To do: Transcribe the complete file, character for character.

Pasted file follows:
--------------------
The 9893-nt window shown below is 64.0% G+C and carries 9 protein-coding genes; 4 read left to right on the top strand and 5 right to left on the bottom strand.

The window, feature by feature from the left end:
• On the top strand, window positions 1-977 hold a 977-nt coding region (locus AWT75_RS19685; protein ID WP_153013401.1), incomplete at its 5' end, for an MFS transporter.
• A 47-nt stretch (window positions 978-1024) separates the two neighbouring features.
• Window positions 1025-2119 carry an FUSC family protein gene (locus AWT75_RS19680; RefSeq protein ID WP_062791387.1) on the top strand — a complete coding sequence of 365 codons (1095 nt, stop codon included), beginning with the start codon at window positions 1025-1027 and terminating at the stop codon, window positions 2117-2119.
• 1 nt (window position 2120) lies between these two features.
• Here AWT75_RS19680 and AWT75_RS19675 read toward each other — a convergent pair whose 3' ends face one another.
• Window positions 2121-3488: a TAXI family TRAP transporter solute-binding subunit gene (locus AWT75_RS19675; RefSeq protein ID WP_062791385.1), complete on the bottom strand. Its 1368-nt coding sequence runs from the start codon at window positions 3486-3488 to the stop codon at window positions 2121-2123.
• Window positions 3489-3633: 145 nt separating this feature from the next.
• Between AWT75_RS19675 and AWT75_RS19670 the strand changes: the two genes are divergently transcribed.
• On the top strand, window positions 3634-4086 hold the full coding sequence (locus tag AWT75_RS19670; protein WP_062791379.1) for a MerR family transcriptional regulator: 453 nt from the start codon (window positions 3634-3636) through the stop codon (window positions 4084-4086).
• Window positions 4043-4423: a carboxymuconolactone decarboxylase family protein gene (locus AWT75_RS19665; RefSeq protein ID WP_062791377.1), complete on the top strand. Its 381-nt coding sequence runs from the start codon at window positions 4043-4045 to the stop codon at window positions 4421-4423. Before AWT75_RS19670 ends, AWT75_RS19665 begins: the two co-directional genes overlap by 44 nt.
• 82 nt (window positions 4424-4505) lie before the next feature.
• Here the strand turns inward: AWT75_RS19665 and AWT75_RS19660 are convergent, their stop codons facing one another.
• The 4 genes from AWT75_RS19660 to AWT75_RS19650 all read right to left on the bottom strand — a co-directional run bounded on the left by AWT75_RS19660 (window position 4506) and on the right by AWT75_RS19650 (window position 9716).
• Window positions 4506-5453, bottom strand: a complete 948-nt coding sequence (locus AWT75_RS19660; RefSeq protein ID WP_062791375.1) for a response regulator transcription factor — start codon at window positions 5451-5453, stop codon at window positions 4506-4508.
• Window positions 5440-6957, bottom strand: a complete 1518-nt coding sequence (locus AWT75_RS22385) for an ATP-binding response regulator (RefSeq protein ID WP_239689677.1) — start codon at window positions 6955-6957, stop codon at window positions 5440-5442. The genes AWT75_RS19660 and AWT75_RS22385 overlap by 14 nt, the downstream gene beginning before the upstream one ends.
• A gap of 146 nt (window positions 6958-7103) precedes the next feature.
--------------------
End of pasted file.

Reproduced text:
The 9893-nt window shown below is 64.0% G+C and carries 9 protein-coding genes; 4 read left to right on the top strand and 5 right to left on the bottom strand.

The window, feature by feature from the left end:
• On the top strand, window positions 1-977 hold a 977-nt coding region (locus AWT75_RS19685; protein ID WP_153013401.1), incomplete at its 5' end, for an MFS transporter.
• A 47-nt stretch (window positions 978-1024) separates the two neighbouring features.
• Window positions 1025-2119 carry an FUSC family protein gene (locus AWT75_RS19680; RefSeq protein ID WP_062791387.1) on the top strand — a complete coding sequence of 365 codons (1095 nt, stop codon included), beginning with the start codon at window positions 1025-1027 and terminating at the stop codon, window positions 2117-2119.
• 1 nt (window position 2120) lies between these two features.
• Here AWT75_RS19680 and AWT75_RS19675 read toward each other — a convergent pair whose 3' ends face one another.
• Window positions 2121-3488: a TAXI family TRAP transporter solute-binding subunit gene (locus AWT75_RS19675; RefSeq protein ID WP_062791385.1), complete on the bottom strand. Its 1368-nt coding sequence runs from the start codon at window positions 3486-3488 to the stop codon at window positions 2121-2123.
• Window positions 3489-3633: 145 nt separating this feature from the next.
• Between AWT75_RS19675 and AWT75_RS19670 the strand changes: the two genes are divergently transcribed.
• On the top strand, window positions 3634-4086 hold the full coding sequence (locus tag AWT75_RS19670; protein WP_062791379.1) for a MerR family transcriptional regulator: 453 nt from the start codon (window positions 3634-3636) through the stop codon (window positions 4084-4086).
• Window positions 4043-4423: a carboxymuconolactone decarboxylase family protein gene (locus AWT75_RS19665; RefSeq protein ID WP_062791377.1), complete on the top strand. Its 381-nt coding sequence runs from the start codon at window positions 4043-4045 to the stop codon at window positions 4421-4423. Before AWT75_RS19670 ends, AWT75_RS19665 begins: the two co-directional genes overlap by 44 nt.
• 82 nt (window positions 4424-4505) lie before the next feature.
• Here the strand turns inward: AWT75_RS19665 and AWT75_RS19660 are convergent, their stop codons facing one another.
• The 4 genes from AWT75_RS19660 to AWT75_RS19650 all read right to left on the bottom strand — a co-directional run bounded on the left by AWT75_RS19660 (window position 4506) and on the right by AWT75_RS19650 (window position 9716).
• Window positions 4506-5453, bottom strand: a complete 948-nt coding sequence (locus AWT75_RS19660; RefSeq protein ID WP_062791375.1) for a response regulator transcription factor — start codon at window positions 5451-5453, stop codon at window positions 4506-4508.
• Window positions 5440-6957, bottom strand: a complete 1518-nt coding sequence (locus AWT75_RS22385) for an ATP-binding response regulator (RefSeq protein ID WP_239689677.1) — start codon at window positions 6955-6957, stop codon at window positions 5440-5442. The genes AWT75_RS19660 and AWT75_RS22385 overlap by 14 nt, the downstream gene beginning before the upstream one ends.
• A gap of 146 nt (window positions 6958-7103) precedes the next feature.